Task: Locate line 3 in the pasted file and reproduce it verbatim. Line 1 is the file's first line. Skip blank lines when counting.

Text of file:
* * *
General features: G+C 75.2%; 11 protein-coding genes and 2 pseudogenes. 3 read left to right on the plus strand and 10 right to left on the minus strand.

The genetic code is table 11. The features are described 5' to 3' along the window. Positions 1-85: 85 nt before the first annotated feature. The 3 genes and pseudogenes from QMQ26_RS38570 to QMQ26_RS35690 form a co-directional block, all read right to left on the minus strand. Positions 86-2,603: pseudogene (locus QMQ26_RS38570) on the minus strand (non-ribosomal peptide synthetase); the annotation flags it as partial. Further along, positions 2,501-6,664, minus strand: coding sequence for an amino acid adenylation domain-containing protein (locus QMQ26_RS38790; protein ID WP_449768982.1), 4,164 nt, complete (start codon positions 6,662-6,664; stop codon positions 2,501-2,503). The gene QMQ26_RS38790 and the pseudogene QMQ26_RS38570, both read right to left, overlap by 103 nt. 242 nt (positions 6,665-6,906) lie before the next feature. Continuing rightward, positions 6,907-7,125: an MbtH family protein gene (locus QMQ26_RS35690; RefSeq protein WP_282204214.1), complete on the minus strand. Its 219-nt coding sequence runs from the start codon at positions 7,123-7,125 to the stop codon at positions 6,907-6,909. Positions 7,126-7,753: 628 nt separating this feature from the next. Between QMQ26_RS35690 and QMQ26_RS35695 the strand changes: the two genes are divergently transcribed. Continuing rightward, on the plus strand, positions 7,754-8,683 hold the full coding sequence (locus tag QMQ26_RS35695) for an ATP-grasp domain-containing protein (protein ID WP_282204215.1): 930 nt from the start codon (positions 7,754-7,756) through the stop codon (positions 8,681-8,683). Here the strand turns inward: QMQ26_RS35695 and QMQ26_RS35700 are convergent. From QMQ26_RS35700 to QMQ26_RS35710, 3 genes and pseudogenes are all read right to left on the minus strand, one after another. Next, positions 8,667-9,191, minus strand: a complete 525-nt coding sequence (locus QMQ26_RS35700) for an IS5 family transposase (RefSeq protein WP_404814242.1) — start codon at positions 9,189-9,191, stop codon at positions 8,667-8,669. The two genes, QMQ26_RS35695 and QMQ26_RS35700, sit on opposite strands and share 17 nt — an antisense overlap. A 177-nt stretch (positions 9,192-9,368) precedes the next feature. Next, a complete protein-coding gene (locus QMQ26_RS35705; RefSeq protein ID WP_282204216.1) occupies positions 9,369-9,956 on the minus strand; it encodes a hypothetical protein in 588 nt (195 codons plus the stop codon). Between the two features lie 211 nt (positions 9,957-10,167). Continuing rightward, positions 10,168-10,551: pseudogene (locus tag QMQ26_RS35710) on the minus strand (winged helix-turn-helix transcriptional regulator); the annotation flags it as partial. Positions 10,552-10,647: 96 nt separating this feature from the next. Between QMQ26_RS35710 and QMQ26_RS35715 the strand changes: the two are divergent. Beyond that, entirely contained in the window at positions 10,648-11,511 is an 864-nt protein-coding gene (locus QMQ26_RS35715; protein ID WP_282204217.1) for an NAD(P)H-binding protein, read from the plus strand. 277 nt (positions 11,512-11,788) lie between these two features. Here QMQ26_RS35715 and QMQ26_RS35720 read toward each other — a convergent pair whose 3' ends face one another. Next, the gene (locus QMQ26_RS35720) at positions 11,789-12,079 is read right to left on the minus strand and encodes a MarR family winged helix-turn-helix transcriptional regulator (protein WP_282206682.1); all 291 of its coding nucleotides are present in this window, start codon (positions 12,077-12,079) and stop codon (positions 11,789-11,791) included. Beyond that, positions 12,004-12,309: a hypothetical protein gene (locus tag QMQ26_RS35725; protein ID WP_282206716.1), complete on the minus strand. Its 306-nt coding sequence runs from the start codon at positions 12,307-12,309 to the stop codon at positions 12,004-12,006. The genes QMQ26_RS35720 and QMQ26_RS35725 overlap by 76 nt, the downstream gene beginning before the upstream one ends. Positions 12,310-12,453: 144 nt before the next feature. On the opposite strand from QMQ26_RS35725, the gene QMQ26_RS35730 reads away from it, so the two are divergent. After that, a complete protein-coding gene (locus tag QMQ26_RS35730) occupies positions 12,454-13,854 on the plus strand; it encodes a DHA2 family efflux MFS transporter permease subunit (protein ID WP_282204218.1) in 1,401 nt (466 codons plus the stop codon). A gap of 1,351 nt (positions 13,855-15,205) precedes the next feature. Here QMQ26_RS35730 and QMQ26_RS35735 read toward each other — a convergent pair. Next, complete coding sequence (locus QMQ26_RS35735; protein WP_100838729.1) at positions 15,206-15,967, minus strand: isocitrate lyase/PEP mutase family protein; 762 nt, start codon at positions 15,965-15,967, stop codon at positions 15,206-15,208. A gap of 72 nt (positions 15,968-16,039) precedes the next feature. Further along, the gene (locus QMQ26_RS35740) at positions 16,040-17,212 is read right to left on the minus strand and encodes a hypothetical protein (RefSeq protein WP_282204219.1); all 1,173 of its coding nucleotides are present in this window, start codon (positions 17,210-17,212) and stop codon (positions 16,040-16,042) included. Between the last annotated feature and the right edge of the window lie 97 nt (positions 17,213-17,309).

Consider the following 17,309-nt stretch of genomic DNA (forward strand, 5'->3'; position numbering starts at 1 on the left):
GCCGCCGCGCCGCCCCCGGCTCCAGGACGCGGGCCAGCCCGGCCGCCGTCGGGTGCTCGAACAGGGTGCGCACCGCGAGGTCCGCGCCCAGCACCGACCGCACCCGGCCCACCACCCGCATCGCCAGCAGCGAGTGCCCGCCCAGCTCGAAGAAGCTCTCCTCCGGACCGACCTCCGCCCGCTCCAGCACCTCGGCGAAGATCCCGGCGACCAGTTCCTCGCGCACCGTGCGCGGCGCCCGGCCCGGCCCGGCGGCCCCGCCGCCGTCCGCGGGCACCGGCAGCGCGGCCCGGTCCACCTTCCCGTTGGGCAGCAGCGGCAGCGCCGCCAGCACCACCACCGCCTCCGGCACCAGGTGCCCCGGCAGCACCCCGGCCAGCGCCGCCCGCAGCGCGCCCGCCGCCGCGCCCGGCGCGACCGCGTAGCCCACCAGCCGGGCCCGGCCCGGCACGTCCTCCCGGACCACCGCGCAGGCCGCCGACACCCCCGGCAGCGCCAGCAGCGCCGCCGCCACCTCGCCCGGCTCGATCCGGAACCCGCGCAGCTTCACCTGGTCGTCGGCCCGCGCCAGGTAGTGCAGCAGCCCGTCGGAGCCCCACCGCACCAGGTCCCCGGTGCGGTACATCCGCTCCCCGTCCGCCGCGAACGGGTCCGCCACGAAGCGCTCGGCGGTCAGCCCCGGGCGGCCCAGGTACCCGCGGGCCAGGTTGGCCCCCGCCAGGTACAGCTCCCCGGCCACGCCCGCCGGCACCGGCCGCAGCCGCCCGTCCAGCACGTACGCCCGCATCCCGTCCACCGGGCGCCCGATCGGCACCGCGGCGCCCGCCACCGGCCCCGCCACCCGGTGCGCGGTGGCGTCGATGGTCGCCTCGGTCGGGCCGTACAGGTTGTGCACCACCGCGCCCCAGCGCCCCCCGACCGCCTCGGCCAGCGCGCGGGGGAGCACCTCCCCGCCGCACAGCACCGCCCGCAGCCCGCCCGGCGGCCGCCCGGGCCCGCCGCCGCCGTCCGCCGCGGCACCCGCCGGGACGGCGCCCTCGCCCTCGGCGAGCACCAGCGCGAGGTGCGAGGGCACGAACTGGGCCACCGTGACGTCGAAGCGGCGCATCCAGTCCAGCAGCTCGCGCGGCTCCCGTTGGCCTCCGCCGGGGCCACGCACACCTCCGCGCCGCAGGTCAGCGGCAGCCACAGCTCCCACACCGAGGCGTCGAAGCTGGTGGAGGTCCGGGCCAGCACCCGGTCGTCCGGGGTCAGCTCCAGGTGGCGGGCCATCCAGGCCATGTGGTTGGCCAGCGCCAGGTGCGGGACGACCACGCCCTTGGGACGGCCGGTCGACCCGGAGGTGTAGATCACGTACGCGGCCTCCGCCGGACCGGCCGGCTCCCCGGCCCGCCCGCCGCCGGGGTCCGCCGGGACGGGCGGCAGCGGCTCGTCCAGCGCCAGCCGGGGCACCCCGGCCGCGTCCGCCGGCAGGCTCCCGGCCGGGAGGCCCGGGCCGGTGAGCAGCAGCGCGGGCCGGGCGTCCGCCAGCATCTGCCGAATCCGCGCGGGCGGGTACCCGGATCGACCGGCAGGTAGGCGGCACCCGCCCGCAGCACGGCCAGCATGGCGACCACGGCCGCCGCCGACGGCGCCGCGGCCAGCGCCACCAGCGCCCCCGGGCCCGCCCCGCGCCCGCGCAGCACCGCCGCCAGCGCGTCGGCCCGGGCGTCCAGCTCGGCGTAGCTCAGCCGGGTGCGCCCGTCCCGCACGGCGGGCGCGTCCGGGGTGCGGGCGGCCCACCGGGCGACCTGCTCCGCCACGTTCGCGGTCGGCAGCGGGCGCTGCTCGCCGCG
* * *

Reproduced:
Consider the following 17,309-nt stretch of genomic DNA (forward strand, 5'->3'; position numbering starts at 1 on the left):